ABSTRACT: The role of atrophic gastritis of the gastric corpus (fundal atrophic gastritis) as a high-risk factor was investigated by studying operative findings and follow-up data on 690 patients with benign gastric diseases recorded at the Osaka Cancer Registry. The extent of fundal atrophic gastritis was determined by the endoscopic Congo red test. The patients were followed-up from the time of endoscopic examination (1968 to 1976) to December 31, 1987. The vital status of 654 patients (94.8%) at the end of the observation period was determined. During the follow-up period, 22 patients were found to have gastric cancer. The extent of fundal atrophic gastritis was shown to be closely related with the risk of developing gastric cancer. Patients who had been diagnosed as having severe fundal atrophic gastritis showed significantly higher risk of gastric cancer than patients who had been diagnosed as having little or no fundal atrophic gastritis (5.76-fold, calculated with adjustments for age, sex and the follow-up period). A positive linear relationship was found between the risk of developing gastric cancer and the extent of fundal atrophic gastritis. The observed number of gastric cancers was compared with the expected number calculated from the incidence in Osaka Prefecture. Analysis of the results showed that the observed and expected numbers of gastric cancers in patients with severe fundal atrophic gastritis were 11 and 4.8, respectively, the ratio of observed to expected numbers being 2.3 (p < 0.05). These findings indicate that severe fundal atrophic gastritis is a major risk factor for gastric cancer.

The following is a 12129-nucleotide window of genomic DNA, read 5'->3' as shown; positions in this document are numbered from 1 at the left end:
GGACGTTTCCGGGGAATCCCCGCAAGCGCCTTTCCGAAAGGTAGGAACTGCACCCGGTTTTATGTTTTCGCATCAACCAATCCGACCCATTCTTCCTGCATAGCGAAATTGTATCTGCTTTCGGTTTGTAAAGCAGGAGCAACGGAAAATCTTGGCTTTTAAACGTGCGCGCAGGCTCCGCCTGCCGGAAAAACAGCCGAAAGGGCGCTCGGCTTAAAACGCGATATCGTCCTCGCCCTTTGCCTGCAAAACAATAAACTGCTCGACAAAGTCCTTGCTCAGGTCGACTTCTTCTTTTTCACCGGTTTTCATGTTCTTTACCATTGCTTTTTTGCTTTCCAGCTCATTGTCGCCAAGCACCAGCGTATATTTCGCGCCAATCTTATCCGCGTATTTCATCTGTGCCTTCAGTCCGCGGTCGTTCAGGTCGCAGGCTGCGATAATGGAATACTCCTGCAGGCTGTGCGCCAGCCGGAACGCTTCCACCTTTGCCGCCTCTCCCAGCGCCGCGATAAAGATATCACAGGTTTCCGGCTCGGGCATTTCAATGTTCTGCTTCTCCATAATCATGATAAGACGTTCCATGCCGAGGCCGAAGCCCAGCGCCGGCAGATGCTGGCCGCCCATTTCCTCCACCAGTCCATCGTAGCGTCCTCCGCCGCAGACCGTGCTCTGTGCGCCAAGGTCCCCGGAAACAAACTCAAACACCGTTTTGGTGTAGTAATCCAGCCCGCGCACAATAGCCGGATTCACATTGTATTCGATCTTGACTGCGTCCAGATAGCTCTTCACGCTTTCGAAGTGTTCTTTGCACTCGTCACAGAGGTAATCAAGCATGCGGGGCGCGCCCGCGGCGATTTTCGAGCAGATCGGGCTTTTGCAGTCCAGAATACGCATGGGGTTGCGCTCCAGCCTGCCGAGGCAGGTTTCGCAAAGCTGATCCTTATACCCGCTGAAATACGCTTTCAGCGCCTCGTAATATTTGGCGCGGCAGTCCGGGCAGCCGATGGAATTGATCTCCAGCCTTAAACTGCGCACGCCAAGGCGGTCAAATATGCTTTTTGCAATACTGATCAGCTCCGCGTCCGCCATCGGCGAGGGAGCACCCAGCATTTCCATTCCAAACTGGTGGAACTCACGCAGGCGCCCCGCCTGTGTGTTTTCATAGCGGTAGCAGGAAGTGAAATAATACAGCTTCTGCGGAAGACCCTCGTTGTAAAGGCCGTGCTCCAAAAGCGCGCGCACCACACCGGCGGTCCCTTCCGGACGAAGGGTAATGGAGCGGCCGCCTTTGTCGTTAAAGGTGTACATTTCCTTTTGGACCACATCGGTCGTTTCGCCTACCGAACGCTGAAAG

International Journal of Cancer 01/1993; 53(1):70 - 74. · 6.20 Impact Factor
  • Source
    [Show abstract] [Hide abstract]
    ABSTRACT: Diagnosis of chronic atrophic fundal gastritis (CAFG) is important to understand the pathogenesis of gastric diseases and assess the risk of gastric cancer. Autofluorescence imaging videoendoscopy (AFI) may enable the detection of mucosal features not apparent by conventional white-light endoscopy. The purpose of this study was to estimate the diagnostic ability of AFI in CAFG. A total of 77 patients were enrolled. Images of the gastric body in AFI and white-light mode were taken to assess the extent of gastritis, and biopsies were taken from green (n = 119) and purple (n = 146) mucosa in AFI images. The diagnostic accuracy of green mucosa for CAFG was investigated according to the Sydney system. In per-patient analysis, the accuracy of green mucosa in patients with activity, inflammation, atrophy and intestinal metaplasia was 64, 93, 88 and 81%, respectively. In per-biopsy analysis, the accuracy for activity, inflammation, atrophy and intestinal metaplasia was 55, 62, 76 and 76%, respectively. Green areas in the gastric body exhibited more inflammation (p < 0.001), atrophy (p < 0.001) and intestinal metaplasia (p < 0.001), whereas purple areas rarely contained atrophy or intestinal metaplasia. The kappa statistics for inter- and intra-observer agreement of AFI on assessing the extent of CAFG were 0.66 and 0.47, while those for white-light endoscopy were 0.56 and 0.39. AFI could diagnose the extent of CAFG as a green area in the gastric body, with higher reproducibility compared with white-light endoscopy. Therefore, AFI may be a useful adjunct to endoscopy to identify patients at high risk of developing gastric cancer.
    Journal of Gastroenterology 10/2009; 45(1):45-51. · 3.79 Impact Factor

Full-text

Download
0 Downloads
Available from